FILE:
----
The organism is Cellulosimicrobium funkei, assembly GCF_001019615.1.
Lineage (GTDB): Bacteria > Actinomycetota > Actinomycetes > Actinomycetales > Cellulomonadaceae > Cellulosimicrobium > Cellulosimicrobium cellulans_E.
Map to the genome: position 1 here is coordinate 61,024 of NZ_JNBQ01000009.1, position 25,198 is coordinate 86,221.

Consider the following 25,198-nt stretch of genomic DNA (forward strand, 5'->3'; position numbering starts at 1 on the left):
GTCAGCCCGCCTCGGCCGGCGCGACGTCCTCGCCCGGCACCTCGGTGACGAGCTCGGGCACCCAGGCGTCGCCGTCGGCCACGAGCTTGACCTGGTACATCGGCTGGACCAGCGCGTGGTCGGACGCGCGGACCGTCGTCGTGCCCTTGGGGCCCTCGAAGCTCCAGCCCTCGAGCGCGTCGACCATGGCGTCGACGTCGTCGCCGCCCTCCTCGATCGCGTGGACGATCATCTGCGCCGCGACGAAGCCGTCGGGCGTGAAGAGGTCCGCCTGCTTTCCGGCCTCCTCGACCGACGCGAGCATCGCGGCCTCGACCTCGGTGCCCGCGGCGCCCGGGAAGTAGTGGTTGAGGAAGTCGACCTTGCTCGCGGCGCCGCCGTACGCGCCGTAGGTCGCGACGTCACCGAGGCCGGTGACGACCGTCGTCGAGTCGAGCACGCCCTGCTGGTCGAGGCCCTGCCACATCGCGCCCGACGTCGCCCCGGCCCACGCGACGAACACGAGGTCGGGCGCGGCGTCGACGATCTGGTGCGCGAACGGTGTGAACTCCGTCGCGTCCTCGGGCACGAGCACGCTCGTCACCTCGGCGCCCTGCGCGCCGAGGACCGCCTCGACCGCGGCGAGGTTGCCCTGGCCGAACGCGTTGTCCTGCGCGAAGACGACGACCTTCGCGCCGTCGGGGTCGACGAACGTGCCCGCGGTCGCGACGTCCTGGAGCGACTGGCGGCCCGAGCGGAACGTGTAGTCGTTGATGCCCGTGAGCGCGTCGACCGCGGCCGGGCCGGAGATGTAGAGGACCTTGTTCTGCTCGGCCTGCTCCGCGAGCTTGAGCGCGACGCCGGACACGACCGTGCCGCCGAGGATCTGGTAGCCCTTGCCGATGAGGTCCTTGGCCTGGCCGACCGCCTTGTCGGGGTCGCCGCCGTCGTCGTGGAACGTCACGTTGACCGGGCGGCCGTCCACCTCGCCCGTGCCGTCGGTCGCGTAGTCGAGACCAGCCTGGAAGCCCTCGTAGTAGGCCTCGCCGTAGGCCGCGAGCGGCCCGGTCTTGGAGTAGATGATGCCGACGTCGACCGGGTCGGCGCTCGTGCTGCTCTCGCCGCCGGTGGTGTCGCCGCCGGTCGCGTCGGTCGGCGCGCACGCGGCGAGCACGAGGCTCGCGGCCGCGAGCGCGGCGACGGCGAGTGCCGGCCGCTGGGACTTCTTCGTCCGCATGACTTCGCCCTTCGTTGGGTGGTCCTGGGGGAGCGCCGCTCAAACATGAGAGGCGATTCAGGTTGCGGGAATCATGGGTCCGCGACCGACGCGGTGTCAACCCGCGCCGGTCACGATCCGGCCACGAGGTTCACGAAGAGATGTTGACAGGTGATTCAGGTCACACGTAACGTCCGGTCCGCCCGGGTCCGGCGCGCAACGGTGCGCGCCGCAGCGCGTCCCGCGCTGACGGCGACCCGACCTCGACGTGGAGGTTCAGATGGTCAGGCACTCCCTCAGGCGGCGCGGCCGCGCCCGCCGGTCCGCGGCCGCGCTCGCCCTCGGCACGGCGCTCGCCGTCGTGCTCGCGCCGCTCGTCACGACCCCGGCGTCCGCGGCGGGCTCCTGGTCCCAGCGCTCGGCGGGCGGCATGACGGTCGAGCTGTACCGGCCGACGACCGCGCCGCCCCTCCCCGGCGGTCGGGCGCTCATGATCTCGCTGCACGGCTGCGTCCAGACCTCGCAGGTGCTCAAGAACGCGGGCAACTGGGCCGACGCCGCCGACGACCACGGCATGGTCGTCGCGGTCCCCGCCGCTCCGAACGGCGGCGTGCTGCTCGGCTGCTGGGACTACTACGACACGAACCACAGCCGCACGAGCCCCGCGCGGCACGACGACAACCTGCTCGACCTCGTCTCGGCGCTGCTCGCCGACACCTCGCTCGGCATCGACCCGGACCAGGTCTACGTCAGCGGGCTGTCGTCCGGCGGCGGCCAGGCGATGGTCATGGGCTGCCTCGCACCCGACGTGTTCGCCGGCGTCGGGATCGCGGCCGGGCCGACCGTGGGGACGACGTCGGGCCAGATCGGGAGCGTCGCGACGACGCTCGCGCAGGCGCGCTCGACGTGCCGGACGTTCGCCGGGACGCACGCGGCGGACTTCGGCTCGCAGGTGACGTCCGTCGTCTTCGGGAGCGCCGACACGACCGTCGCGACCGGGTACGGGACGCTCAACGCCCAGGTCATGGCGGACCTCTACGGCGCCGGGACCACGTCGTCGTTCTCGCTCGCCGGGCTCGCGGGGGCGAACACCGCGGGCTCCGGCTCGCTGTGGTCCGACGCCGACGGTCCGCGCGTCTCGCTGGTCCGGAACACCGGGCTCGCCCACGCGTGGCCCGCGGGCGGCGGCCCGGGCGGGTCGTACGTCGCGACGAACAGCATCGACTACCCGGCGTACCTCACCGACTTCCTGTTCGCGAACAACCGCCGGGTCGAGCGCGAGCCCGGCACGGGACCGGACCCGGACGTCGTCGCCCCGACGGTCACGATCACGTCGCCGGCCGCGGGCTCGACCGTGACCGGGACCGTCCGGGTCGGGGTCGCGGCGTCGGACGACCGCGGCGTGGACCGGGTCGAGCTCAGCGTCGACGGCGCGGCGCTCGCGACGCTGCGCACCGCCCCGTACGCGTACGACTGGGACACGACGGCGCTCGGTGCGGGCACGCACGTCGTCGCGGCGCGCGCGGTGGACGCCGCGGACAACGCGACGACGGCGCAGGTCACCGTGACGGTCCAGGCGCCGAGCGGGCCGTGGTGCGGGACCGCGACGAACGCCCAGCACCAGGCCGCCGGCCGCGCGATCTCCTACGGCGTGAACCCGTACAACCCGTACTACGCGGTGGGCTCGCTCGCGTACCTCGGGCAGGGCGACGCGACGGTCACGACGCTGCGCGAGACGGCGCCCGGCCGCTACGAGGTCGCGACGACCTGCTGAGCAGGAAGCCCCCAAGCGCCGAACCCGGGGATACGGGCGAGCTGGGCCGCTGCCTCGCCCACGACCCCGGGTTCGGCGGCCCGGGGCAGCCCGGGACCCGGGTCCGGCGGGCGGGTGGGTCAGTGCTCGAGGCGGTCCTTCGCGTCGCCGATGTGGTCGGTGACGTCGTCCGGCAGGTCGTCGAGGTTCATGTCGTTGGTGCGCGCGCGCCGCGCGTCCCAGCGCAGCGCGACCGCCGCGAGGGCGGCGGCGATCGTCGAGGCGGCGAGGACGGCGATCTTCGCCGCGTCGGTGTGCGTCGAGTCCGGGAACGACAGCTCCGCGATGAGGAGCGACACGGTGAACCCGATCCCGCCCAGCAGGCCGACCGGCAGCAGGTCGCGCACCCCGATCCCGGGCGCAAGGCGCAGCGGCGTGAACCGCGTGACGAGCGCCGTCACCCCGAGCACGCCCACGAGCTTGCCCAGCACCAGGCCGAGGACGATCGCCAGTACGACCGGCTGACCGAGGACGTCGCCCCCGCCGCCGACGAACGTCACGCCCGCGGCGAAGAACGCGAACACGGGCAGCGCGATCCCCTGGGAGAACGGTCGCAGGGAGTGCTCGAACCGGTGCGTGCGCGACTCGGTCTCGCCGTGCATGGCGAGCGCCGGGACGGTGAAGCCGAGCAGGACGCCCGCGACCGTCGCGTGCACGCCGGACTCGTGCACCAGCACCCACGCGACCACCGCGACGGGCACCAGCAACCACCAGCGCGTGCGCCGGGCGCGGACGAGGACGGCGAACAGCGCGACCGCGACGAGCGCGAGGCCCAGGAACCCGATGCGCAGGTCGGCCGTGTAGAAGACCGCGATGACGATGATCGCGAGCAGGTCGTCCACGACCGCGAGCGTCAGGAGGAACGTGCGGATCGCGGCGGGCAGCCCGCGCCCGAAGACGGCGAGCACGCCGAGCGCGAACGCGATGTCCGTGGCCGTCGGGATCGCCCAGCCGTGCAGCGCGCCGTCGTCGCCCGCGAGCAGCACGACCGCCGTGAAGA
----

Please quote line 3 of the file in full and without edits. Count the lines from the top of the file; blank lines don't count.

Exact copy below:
Map to the genome: position 1 here is coordinate 61,024 of NZ_JNBQ01000009.1, position 25,198 is coordinate 86,221.